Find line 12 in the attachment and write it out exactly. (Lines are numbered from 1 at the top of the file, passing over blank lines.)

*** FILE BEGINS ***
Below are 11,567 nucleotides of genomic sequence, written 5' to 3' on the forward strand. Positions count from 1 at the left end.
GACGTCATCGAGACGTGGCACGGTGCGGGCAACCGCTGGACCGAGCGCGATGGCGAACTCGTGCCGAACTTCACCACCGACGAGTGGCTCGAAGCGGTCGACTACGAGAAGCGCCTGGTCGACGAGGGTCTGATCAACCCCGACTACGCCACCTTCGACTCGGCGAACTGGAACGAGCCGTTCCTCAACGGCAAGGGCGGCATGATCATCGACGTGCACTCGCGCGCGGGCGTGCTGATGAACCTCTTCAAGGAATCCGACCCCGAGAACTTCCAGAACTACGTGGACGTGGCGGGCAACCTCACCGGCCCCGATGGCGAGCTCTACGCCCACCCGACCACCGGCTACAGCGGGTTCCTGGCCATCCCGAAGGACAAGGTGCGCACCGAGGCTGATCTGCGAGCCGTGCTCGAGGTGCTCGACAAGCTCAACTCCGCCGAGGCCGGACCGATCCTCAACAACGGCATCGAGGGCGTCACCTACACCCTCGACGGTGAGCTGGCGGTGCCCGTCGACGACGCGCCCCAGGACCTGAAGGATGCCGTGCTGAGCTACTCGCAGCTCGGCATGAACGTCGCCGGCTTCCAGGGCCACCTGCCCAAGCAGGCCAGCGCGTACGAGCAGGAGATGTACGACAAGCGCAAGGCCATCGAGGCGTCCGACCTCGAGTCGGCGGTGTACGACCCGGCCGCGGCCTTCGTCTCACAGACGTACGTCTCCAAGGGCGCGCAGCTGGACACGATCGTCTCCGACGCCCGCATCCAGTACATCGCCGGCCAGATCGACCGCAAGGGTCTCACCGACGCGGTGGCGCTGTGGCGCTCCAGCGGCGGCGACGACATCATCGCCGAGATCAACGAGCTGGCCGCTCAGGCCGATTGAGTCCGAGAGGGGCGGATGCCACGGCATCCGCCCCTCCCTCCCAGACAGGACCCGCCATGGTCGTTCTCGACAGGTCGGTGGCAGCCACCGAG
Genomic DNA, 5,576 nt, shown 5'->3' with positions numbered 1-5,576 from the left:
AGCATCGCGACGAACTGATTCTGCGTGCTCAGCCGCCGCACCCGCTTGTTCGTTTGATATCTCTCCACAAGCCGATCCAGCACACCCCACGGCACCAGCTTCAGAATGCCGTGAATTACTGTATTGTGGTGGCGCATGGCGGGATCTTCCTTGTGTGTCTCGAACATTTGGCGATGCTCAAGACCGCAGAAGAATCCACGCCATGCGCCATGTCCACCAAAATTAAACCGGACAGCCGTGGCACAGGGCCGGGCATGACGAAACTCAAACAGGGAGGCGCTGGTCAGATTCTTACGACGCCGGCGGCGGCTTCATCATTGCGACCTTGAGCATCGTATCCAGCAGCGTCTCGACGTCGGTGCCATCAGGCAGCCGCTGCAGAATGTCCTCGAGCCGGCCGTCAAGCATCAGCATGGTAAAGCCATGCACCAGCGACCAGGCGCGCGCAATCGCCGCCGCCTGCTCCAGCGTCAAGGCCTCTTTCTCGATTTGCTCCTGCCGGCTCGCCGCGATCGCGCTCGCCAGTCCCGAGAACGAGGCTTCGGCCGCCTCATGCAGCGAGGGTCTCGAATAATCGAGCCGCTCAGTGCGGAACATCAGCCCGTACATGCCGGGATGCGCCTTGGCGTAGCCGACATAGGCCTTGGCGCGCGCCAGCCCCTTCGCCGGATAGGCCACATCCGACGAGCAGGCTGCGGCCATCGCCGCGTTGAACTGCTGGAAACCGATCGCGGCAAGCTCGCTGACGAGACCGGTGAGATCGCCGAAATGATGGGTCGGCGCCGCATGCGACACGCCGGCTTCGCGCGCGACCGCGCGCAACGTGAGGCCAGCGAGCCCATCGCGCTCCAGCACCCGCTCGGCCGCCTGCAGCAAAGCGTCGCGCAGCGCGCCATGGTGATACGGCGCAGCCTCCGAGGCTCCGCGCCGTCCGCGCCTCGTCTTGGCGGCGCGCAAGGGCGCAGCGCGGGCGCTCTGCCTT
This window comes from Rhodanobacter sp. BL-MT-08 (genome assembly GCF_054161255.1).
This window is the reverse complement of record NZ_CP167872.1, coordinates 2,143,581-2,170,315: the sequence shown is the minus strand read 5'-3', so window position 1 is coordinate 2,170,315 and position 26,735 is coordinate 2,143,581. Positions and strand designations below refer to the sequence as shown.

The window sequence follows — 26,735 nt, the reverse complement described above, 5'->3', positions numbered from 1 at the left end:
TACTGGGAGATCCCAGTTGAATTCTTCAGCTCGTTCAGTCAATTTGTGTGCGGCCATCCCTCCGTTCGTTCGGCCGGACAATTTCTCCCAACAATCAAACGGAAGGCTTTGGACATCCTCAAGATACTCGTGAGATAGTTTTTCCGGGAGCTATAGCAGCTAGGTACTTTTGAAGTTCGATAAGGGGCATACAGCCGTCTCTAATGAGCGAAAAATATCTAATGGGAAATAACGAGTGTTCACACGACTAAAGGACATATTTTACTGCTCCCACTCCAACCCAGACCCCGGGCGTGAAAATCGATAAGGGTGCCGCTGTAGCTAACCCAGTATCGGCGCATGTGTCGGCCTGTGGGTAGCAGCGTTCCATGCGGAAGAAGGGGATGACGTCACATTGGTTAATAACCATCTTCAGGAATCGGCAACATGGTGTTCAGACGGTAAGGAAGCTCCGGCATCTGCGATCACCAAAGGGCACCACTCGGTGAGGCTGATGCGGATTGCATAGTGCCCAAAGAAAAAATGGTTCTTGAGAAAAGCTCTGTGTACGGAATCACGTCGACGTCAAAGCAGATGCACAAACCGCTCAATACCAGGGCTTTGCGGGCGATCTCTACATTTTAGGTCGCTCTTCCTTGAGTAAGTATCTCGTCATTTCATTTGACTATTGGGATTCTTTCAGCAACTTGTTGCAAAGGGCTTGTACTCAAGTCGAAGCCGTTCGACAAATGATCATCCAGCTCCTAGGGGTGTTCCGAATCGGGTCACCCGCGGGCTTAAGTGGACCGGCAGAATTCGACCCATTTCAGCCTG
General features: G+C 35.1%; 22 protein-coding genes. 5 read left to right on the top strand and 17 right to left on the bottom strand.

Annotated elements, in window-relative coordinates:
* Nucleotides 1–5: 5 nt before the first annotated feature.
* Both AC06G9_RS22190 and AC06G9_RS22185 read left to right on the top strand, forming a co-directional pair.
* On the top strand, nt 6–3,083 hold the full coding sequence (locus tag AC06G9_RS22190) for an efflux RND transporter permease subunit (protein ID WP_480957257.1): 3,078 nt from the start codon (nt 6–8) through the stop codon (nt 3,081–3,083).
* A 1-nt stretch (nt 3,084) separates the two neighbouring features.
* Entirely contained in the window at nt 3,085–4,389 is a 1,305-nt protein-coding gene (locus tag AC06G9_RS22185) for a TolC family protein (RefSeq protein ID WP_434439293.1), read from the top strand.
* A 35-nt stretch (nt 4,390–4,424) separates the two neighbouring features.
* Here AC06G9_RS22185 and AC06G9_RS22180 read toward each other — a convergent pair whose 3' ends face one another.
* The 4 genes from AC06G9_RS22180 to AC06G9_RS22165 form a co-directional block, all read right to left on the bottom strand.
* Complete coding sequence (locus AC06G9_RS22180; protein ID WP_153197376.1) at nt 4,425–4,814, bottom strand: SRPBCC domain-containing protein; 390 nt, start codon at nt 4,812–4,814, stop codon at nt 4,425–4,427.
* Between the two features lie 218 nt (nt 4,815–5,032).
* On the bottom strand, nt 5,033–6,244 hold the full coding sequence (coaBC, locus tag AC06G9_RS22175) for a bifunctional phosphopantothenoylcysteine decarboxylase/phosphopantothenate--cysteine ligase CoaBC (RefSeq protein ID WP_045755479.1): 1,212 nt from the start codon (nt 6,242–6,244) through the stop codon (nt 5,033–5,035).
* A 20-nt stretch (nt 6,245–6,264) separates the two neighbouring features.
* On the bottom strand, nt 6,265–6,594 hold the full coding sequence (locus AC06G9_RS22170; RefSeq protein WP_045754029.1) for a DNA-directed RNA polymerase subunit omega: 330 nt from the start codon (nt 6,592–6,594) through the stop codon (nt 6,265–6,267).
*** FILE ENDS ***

* Both AC06G9_RS22190 and AC06G9_RS22185 read left to right on the top strand, forming a co-directional pair.